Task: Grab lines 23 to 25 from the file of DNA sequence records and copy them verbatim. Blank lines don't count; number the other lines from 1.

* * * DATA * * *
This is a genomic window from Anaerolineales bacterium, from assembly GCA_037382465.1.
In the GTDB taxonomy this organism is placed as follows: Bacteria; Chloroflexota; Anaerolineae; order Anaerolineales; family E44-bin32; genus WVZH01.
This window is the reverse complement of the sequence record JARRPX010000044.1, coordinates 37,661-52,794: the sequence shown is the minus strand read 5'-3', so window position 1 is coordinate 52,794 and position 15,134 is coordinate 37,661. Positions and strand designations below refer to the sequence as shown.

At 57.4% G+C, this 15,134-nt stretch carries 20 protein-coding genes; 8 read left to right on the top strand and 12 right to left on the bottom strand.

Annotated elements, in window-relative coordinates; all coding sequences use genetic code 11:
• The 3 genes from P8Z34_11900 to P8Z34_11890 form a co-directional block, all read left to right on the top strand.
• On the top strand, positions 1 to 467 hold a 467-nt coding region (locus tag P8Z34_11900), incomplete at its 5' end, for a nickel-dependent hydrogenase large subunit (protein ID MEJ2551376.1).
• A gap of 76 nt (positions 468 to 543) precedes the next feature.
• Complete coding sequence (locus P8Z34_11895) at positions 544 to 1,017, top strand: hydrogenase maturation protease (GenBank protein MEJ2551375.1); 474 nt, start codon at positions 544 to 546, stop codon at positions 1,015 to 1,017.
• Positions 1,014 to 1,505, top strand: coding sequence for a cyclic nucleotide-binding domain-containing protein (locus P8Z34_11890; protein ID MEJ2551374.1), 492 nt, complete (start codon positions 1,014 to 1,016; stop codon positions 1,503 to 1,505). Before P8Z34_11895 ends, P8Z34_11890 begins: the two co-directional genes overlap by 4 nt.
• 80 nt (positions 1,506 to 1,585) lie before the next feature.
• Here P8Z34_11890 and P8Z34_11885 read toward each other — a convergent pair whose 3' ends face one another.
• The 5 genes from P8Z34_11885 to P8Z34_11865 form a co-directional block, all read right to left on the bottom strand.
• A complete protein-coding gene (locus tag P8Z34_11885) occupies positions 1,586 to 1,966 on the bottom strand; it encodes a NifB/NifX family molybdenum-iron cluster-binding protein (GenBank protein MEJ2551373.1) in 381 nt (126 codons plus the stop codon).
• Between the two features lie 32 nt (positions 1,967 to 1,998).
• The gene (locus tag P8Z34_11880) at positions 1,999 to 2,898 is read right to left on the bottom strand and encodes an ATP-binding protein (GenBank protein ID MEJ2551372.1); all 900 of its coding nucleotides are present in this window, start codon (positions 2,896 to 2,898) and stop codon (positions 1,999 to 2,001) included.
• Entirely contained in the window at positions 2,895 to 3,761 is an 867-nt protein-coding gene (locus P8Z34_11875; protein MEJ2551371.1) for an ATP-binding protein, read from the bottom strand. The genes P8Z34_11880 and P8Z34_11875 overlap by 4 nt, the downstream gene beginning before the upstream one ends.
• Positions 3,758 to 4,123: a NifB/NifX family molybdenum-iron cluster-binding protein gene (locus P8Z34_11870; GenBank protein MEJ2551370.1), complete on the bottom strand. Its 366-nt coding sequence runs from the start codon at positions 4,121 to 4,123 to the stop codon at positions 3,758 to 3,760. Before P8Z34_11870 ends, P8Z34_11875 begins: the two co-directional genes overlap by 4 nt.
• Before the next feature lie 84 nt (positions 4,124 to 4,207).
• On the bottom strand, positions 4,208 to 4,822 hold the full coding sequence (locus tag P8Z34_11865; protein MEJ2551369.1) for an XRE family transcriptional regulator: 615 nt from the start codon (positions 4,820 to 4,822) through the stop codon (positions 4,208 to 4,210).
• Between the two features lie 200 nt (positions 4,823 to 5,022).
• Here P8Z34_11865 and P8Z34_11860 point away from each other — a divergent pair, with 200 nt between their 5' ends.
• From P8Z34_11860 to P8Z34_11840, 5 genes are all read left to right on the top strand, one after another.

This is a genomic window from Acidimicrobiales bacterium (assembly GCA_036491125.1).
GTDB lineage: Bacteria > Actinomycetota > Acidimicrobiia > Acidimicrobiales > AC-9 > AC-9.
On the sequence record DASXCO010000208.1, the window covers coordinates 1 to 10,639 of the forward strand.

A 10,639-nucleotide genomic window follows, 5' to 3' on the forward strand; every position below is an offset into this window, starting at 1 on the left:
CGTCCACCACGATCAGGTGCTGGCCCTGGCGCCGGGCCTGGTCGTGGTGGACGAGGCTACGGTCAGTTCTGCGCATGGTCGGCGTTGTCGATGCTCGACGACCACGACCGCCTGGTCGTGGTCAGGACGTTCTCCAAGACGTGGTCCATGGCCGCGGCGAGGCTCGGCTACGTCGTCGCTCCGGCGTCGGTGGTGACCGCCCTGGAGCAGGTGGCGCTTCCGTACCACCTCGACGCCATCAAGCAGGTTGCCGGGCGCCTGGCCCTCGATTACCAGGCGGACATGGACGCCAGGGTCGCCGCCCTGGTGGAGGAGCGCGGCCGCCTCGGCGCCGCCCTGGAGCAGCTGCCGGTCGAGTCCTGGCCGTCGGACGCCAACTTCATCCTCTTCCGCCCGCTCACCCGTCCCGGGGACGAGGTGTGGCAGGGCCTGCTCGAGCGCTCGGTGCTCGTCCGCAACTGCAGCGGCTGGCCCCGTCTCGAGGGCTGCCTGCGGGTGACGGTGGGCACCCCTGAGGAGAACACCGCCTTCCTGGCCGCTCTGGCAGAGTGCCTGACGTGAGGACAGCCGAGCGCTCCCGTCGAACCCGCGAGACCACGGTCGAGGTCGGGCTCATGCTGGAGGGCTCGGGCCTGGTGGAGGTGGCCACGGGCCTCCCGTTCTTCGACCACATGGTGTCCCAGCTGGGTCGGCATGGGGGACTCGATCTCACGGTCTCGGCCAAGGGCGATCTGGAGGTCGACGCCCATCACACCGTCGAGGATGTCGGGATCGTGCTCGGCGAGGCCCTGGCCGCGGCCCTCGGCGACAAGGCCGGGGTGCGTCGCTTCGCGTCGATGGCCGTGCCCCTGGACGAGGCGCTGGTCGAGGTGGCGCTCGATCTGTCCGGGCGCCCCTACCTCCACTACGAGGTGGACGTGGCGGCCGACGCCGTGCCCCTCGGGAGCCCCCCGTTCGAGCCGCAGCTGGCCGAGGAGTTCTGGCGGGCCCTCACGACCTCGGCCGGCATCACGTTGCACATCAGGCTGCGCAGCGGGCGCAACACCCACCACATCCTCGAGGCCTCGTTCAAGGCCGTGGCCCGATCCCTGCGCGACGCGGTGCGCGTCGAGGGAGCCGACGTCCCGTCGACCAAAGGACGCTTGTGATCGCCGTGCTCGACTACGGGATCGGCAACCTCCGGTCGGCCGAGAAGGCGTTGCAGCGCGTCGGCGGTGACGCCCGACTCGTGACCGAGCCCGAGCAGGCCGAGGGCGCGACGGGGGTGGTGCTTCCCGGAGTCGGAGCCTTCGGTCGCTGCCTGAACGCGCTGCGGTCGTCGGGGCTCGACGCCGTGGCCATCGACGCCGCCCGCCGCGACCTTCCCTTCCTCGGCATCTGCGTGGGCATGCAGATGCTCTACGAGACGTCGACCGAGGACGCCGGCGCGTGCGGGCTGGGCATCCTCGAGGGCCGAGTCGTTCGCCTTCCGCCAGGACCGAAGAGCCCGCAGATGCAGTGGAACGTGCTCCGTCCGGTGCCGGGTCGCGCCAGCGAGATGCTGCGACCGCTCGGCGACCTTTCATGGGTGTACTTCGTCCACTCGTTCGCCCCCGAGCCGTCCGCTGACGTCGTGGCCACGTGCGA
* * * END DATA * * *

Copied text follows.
• From P8Z34_11860 to P8Z34_11840, 5 genes are all read left to right on the top strand, one after another.

This is a genomic window from Acidimicrobiales bacterium (assembly GCA_036491125.1).
GTDB lineage: Bacteria > Actinomycetota > Acidimicrobiia > Acidimicrobiales > AC-9 > AC-9.